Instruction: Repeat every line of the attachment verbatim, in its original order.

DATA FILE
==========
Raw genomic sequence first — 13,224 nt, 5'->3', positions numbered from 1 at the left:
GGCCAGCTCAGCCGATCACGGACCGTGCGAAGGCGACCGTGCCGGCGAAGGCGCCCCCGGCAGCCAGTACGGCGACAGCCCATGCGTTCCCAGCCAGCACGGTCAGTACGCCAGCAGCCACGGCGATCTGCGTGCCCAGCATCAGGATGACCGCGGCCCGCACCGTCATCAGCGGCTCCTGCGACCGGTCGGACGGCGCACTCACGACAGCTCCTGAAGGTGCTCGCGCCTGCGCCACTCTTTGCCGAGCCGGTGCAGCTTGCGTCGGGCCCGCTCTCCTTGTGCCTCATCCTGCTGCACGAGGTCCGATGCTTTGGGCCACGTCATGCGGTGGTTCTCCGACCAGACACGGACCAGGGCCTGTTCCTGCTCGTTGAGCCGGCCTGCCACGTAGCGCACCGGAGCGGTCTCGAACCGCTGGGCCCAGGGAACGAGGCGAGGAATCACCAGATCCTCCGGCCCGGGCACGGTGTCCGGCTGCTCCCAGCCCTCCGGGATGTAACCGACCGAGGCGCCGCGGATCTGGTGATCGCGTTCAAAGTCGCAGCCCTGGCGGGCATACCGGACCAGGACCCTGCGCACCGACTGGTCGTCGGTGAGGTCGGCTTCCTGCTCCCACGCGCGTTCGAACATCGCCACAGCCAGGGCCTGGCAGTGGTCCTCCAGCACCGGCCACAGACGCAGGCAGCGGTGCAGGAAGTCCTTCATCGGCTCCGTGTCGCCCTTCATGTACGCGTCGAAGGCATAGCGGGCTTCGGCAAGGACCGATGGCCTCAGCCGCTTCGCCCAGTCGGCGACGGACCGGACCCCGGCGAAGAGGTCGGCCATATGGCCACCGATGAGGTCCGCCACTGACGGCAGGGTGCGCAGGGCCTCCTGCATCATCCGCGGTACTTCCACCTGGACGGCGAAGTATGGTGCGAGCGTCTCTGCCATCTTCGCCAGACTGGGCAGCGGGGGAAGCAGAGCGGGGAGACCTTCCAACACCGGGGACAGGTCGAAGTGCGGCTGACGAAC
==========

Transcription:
Raw genomic sequence first — 13,224 nt, 5'->3', positions numbered from 1 at the left:
GGCCAGCTCAGCCGATCACGGACCGTGCGAAGGCGACCGTGCCGGCGAAGGCGCCCCCGGCAGCCAGTACGGCGACAGCCCATGCGTTCCCAGCCAGCACGGTCAGTACGCCAGCAGCCACGGCGATCTGCGTGCCCAGCATCAGGATGACCGCGGCCCGCACCGTCATCAGCGGCTCCTGCGACCGGTCGGACGGCGCACTCACGACAGCTCCTGAAGGTGCTCGCGCCTGCGCCACTCTTTGCCGAGCCGGTGCAGCTTGCGTCGGGCCCGCTCTCCTTGTGCCTCATCCTGCTGCACGAGGTCCGATGCTTTGGGCCACGTCATGCGGTGGTTCTCCGACCAGACACGGACCAGGGCCTGTTCCTGCTCGTTGAGCCGGCCTGCCACGTAGCGCACCGGAGCGGTCTCGAACCGCTGGGCCCAGGGAACGAGGCGAGGAATCACCAGATCCTCCGGCCCGGGCACGGTGTCCGGCTGCTCCCAGCCCTCCGGGATGTAACCGACCGAGGCGCCGCGGATCTGGTGATCGCGTTCAAAGTCGCAGCCCTGGCGGGCATACCGGACCAGGACCCTGCGCACCGACTGGTCGTCGGTGAGGTCGGCTTCCTGCTCCCACGCGCGTTCGAACATCGCCACAGCCAGGGCCTGGCAGTGGTCCTCCAGCACCGGCCACAGACGCAGGCAGCGGTGCAGGAAGTCCTTCATCGGCTCCGTGTCGCCCTTCATGTACGCGTCGAAGGCATAGCGGGCTTCGGCAAGGACCGATGGCCTCAGCCGCTTCGCCCAGTCGGCGACGGACCGGACCCCGGCGAAGAGGTCGGCCATATGGCCACCGATGAGGTCCGCCACTGACGGCAGGGTGCGCAGGGCCTCCTGCATCATCCGCGGTACTTCCACCTGGACGGCGAAGTATGGTGCGAGCGTCTCTGCCATCTTCGCCAGACTGGGCAGCGGGGGAAGCAGAGCGGGGAGACCTTCCAACACCGGGGACAGGTCGAAGTGCGGCTGACGAAC